Agnew Breaks Home State Slump, Wins Food CityÂ® 250 Who Said You Can't Go Home? Coeburn, VA - It took Jeff Agnew nine years and 29 starts, but he finally proved author Thomas Wolfe wrong. In the early '90s, Jeff Agnew won countless races and...
Agnew Breaks Home State Slump, Wins Food City® 250
Who Said You Can't Go Home?
Coeburn, VA - It took Jeff Agnew nine years and 29 starts, but he finally proved author Thomas Wolfe wrong.
In the early '90s, Jeff Agnew won countless races and track championships in his home state of Virginia. But since joining the Hooters Pro Cup Series in 1998, the Floyd, Va., native was 0-for-29 in Virginia before Saturday night's running of the Food City® 250 presented by Longhorn at Lonesome Pine Raceway.
Agnew, driver of the No. 73 Mark IV Honda/Team 7 Pontiac, slipped past Woody Howard on Lap 206 and held off Jack Bailey en route to victory, proving that "You Can Go Home Again."
"We just had a great car," said Agnew, who took over the point lead with his 12th Pro Cup win. "I didn't know we had the best car until we took the lead. In the first run, I told the guys if [the other drivers] didn't make the right adjustments on the pit stop, we had the car to beat."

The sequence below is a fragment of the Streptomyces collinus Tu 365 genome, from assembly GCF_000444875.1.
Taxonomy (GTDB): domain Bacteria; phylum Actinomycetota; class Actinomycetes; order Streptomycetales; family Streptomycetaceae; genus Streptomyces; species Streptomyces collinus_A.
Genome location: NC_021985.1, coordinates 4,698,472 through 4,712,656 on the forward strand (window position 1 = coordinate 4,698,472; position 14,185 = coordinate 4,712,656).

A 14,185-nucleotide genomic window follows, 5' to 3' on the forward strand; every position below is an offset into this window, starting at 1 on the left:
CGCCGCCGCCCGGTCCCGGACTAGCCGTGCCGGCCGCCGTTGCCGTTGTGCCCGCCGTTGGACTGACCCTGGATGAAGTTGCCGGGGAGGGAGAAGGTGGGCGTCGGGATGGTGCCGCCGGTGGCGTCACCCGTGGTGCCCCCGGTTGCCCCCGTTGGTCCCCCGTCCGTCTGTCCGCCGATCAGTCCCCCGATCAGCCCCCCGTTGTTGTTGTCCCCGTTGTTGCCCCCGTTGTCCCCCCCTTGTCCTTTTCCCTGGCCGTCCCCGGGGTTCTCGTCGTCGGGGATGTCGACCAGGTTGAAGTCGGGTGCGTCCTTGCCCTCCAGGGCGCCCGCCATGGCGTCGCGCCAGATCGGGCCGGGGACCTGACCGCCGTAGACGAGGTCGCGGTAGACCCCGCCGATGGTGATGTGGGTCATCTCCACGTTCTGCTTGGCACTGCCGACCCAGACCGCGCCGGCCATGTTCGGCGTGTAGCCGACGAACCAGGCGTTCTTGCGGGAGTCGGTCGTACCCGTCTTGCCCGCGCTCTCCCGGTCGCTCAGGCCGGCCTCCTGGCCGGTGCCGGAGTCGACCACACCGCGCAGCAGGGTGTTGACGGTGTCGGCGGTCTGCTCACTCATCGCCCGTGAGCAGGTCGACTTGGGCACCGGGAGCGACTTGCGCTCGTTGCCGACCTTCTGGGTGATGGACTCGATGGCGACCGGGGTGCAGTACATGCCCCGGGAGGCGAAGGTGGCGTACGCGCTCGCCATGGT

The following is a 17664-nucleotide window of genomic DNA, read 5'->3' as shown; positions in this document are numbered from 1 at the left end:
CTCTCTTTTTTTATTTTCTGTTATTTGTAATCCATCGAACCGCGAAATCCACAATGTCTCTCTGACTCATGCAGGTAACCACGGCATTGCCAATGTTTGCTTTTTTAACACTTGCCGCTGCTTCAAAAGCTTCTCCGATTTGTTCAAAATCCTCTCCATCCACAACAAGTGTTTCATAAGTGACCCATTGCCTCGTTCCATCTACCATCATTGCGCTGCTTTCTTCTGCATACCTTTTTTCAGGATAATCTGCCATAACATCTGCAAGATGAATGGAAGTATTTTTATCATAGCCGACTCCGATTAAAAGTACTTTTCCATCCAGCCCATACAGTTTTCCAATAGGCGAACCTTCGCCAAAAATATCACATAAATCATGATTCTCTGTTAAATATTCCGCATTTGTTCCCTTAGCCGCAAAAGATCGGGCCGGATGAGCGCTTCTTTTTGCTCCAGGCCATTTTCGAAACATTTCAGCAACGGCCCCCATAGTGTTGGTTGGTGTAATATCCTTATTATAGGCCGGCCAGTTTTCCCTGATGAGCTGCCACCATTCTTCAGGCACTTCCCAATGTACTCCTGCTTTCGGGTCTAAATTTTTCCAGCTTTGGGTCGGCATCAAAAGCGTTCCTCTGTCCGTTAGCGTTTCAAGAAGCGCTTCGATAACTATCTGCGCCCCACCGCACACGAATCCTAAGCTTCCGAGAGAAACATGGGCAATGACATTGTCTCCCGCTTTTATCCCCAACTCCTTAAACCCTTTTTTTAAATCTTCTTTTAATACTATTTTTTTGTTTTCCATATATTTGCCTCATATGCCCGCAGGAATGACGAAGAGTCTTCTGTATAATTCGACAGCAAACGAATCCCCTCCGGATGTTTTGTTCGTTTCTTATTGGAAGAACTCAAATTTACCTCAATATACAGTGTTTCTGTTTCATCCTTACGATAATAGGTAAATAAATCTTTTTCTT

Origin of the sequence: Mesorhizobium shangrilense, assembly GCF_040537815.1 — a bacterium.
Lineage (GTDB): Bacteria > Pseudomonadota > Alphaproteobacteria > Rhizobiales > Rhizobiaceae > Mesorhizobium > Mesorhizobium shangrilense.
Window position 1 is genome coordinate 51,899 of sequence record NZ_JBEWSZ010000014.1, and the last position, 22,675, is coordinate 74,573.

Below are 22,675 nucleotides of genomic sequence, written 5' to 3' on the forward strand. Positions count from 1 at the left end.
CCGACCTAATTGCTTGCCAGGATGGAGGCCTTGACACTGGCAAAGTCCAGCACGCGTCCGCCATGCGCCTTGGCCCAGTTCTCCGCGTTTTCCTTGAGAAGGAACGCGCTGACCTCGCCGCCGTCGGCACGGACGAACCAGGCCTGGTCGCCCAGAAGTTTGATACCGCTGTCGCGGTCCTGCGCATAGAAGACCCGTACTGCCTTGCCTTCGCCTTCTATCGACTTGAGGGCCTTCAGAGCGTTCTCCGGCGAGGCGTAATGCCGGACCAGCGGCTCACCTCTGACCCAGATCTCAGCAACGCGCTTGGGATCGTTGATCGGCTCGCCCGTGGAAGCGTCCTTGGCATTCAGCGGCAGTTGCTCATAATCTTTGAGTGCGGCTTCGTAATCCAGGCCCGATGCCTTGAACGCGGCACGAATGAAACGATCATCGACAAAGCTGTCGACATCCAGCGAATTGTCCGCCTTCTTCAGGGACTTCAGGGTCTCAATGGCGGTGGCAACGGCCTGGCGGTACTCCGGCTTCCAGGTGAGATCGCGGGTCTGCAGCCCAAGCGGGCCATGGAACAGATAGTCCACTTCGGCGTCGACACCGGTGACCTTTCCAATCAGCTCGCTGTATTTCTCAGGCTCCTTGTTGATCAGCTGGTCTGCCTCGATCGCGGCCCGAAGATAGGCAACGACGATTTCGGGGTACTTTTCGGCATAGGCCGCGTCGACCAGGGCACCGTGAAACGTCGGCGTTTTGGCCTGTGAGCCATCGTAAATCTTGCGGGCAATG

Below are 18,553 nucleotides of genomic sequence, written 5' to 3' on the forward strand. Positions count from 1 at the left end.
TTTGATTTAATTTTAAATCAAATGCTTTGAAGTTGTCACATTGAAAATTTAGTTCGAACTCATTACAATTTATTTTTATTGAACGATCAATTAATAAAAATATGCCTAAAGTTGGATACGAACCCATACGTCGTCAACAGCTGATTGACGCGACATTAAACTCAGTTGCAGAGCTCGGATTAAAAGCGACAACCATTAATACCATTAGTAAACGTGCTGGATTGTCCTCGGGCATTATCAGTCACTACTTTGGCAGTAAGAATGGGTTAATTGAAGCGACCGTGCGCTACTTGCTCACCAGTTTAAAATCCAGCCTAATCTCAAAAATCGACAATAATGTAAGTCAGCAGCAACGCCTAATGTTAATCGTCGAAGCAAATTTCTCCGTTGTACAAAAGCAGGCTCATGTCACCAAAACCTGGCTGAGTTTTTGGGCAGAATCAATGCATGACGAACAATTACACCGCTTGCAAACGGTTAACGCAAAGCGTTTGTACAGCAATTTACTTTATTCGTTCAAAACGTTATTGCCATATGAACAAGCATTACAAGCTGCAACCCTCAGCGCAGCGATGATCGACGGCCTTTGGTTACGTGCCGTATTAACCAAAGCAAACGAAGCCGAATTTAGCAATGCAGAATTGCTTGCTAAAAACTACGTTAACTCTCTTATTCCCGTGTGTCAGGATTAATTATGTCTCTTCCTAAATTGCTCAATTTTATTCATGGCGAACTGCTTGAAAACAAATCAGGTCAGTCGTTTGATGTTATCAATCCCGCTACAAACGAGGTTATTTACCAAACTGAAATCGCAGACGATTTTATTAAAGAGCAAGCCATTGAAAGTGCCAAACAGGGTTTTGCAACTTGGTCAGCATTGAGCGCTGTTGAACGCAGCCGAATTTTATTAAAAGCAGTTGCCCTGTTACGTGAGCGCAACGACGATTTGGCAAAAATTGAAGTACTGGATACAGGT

Agnew did have the car to beat in the Food City 250, but the race wasn't a cakewalk for the Pro Cup veteran.
Moments before Advance Auto Parts Pole Qualifying, Agnew's Pontiac was pushed off the starting grid after the transmission failed. His teammates thrashed to repair the car before qualifying, but Agnew's lap of 17.051 seconds wouldn't put him in the show. Instead, he would need a past champion's provisional to make the race.
"That was the second year in a row that had happened," said Agnew, who had transmission problems in qualifying last year at LPR. "We put it back together last year, and it ended up breaking in the race. All that goes through your mind, but I've got all the confidence in the world with this team we've got."
After starting shotgun on the field, Agnew wasted little time showing his confidence was warranted.